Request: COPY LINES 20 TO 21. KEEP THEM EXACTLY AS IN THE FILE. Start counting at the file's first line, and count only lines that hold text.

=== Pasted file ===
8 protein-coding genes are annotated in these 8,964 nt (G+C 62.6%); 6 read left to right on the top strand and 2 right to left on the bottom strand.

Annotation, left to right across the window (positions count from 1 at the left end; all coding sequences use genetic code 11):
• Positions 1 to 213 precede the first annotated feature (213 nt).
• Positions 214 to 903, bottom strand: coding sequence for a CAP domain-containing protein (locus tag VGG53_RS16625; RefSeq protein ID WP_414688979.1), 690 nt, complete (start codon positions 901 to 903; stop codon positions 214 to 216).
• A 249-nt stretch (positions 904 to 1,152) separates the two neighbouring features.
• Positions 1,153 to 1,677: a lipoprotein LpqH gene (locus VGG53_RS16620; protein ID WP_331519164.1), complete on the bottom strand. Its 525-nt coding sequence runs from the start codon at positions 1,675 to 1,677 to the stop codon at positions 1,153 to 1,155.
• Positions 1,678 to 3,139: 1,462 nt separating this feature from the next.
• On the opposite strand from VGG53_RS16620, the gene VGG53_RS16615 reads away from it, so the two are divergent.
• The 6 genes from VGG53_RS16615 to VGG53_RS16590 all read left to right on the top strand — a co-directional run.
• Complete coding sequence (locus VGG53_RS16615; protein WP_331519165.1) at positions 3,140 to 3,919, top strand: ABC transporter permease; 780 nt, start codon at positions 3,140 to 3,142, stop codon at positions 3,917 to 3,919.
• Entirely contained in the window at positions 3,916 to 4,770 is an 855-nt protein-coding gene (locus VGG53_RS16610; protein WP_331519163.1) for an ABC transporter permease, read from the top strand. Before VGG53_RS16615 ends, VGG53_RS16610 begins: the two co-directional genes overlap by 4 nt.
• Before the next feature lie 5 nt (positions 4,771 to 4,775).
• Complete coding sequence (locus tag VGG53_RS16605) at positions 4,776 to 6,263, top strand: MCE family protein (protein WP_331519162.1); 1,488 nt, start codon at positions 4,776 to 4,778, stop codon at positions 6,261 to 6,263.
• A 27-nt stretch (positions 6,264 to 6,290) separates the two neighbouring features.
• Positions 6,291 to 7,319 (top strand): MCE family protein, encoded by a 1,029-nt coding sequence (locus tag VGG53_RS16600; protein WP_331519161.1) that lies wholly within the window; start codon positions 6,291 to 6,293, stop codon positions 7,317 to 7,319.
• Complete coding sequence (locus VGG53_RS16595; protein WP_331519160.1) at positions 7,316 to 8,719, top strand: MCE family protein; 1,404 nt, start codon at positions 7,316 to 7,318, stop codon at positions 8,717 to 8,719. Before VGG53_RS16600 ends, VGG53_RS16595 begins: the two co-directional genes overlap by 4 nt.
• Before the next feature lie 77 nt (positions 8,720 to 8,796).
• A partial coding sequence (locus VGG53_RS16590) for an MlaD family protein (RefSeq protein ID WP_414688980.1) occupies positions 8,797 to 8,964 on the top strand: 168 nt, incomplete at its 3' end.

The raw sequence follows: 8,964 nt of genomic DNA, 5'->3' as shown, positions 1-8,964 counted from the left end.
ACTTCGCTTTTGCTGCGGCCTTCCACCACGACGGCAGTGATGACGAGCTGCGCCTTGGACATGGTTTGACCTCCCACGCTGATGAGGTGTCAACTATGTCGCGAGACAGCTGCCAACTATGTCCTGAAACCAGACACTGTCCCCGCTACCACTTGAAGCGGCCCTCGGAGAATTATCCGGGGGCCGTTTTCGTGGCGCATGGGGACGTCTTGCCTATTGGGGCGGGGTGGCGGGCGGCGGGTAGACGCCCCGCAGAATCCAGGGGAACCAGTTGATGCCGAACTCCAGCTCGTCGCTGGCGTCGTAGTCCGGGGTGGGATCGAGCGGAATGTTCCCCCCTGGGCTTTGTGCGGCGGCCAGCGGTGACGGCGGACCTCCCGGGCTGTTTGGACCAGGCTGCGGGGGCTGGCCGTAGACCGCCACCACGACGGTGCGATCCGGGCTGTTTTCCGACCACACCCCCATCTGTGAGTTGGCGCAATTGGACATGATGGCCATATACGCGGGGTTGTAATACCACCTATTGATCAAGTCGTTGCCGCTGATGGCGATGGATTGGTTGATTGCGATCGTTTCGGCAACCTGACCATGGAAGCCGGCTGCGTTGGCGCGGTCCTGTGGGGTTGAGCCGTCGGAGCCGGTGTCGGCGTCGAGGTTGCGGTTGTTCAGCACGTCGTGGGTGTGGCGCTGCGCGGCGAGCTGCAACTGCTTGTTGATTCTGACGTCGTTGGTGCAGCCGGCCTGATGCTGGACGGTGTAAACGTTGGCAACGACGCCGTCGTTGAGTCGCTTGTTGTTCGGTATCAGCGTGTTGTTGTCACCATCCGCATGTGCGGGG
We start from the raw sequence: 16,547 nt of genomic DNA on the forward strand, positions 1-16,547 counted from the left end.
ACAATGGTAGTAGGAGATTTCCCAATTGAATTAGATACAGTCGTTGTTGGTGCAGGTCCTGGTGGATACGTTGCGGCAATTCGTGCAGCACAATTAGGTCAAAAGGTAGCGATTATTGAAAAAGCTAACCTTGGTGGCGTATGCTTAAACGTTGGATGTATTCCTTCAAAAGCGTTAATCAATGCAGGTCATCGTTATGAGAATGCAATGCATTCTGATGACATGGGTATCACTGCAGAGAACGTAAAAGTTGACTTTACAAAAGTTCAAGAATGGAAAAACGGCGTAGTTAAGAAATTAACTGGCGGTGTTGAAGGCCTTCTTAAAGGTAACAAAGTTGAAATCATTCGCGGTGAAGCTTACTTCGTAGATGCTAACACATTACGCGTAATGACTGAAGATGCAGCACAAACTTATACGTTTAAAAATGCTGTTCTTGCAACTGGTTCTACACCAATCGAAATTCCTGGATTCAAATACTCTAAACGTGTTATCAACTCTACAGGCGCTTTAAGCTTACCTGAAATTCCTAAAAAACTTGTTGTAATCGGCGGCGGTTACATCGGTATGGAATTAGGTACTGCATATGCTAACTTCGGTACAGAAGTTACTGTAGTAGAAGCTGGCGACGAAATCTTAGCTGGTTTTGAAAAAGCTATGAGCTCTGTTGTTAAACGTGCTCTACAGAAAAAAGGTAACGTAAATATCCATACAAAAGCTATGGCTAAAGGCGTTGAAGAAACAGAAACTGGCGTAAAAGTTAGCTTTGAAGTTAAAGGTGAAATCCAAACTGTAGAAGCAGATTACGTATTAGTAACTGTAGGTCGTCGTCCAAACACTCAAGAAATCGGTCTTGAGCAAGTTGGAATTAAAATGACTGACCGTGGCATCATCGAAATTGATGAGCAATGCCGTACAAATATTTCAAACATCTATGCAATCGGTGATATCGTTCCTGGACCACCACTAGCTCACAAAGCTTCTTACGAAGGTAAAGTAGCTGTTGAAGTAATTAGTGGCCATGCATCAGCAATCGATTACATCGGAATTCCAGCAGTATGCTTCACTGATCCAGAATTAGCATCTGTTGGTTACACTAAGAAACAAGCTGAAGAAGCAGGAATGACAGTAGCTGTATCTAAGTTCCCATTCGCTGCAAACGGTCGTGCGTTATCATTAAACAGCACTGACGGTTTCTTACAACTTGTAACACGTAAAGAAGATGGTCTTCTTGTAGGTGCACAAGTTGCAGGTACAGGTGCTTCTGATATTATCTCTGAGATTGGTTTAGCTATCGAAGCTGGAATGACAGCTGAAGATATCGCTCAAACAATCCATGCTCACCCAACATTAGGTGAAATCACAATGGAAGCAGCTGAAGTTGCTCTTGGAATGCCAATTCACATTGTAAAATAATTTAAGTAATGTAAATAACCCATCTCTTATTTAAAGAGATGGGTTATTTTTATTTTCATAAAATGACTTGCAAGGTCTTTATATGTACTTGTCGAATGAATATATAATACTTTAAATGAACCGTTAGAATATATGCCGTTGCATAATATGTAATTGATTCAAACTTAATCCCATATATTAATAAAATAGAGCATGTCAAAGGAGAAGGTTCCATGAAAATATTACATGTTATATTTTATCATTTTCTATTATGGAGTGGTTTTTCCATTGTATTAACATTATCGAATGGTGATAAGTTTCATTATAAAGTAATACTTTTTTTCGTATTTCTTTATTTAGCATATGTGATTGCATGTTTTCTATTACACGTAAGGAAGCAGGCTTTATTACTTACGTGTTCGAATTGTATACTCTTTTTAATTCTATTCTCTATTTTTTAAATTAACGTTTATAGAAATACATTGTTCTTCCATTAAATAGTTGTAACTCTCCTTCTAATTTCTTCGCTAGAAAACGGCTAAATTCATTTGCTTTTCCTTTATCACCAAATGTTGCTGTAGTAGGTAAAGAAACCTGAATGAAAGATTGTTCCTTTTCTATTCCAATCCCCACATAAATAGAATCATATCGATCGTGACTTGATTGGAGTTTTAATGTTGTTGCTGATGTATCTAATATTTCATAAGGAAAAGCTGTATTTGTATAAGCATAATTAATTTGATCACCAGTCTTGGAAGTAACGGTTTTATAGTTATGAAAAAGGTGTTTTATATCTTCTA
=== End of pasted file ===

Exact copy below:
ACTTCGCTTTTGCTGCGGCCTTCCACCACGACGGCAGTGATGACGAGCTGCGCCTTGGACATGGTTTGACCTCCCACGCTGATGAGGTGTCAACTATGTCGCGAGACAGCTGCCAACTATGTCCTGAAACCAGACACTGTCCCCGCTACCACTTGAAGCGGCCCTCGGAGAATTATCCGGGGGCCGTTTTCGTGGCGCATGGGGACGTCTTGCCTATTGGGGCGGGGTGGCGGGCGGCGGGTAGACGCCCCGCAGAATCCAGGGGAACCAGTTGATGCCGAACTCCAGCTCGTCGCTGGCGTCGTAGTCCGGGGTGGGATCGAGCGGAATGTTCCCCCCTGGGCTTTGTGCGGCGGCCAGCGGTGACGGCGGACCTCCCGGGCTGTTTGGACCAGGCTGCGGGGGCTGGCCGTAGACCGCCACCACGACGGTGCGATCCGGGCTGTTTTCCGACCACACCCCCATCTGTGAGTTGGCGCAATTGGACATGATGGCCATATACGCGGGGTTGTAATACCACCTATTGATCAAGTCGTTGCCGCTGATGGCGATGGATTGGTTGATTGCGATCGTTTCGGCAACCTGACCATGGAAGCCGGCTGCGTTGGCGCGGTCCTGTGGGGTTGAGCCGTCGGAGCCGGTGTCGGCGTCGAGGTTGCGGTTGTTCAGCACGTCGTGGGTGTGGCGCTGCGCGGCGAGCTGCAACTGCTTGTTGATTCTGACGTCGTTGGTGCAGCCGGCCTGATGCTGGACGGTGTAAACGTTGGCAACGACGCCGTCGTTGAGTCGCTTGTTGTTCGGTATCAGCGTGTTGTTGTCACCATCCGCATGTGCGGGG
We start from the raw sequence: 16,547 nt of genomic DNA on the forward strand, positions 1-16,547 counted from the left end.